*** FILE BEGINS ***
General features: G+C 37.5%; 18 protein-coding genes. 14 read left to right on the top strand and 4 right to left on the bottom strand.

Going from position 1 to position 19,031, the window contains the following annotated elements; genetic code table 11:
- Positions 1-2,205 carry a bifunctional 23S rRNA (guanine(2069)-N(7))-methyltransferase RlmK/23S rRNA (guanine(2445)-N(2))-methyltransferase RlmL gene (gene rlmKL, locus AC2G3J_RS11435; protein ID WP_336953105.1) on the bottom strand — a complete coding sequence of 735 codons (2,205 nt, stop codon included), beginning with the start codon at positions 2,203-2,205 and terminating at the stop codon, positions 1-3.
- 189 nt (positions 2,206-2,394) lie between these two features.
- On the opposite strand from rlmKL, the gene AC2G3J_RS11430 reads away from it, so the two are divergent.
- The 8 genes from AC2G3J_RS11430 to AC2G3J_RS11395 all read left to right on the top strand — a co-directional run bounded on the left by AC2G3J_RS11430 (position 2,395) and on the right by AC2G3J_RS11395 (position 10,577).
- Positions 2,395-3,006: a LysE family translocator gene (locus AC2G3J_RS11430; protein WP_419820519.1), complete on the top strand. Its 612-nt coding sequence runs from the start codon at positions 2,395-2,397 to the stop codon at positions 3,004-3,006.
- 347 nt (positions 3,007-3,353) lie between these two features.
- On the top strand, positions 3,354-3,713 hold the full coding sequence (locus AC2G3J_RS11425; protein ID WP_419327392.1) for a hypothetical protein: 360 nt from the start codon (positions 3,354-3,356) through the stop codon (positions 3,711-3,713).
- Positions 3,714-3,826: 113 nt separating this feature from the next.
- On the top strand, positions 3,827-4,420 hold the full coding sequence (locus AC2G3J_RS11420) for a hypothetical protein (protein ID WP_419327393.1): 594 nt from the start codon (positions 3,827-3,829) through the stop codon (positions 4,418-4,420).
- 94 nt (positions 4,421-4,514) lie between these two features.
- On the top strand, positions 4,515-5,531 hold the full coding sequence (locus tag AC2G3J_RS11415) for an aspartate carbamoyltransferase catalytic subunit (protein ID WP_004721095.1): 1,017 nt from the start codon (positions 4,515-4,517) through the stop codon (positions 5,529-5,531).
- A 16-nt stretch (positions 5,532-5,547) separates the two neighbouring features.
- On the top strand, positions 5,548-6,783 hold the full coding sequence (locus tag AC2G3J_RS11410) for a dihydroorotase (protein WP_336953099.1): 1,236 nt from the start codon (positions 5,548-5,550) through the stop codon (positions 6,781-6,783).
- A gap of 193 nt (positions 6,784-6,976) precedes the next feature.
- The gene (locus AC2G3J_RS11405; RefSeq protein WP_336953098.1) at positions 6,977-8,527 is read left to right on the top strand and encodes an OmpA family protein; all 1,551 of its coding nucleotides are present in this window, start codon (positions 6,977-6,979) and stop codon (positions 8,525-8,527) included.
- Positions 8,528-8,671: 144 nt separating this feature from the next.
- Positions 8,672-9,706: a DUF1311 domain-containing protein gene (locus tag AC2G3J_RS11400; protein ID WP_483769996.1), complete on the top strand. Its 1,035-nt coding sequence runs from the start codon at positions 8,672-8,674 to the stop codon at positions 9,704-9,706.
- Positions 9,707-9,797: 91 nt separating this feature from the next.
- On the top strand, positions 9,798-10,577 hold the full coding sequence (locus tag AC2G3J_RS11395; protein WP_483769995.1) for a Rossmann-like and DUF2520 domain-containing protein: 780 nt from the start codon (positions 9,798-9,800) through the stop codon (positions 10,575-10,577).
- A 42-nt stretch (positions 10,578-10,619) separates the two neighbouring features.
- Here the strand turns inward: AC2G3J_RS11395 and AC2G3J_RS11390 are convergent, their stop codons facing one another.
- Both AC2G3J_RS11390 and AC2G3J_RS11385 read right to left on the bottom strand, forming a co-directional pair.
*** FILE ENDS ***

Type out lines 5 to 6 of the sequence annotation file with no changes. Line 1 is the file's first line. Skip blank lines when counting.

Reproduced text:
- On the opposite strand from rlmKL, the gene AC2G3J_RS11430 reads away from it, so the two are divergent.
- The 8 genes from AC2G3J_RS11430 to AC2G3J_RS11395 all read left to right on the top strand — a co-directional run bounded on the left by AC2G3J_RS11430 (position 2,395) and on the right by AC2G3J_RS11395 (position 10,577).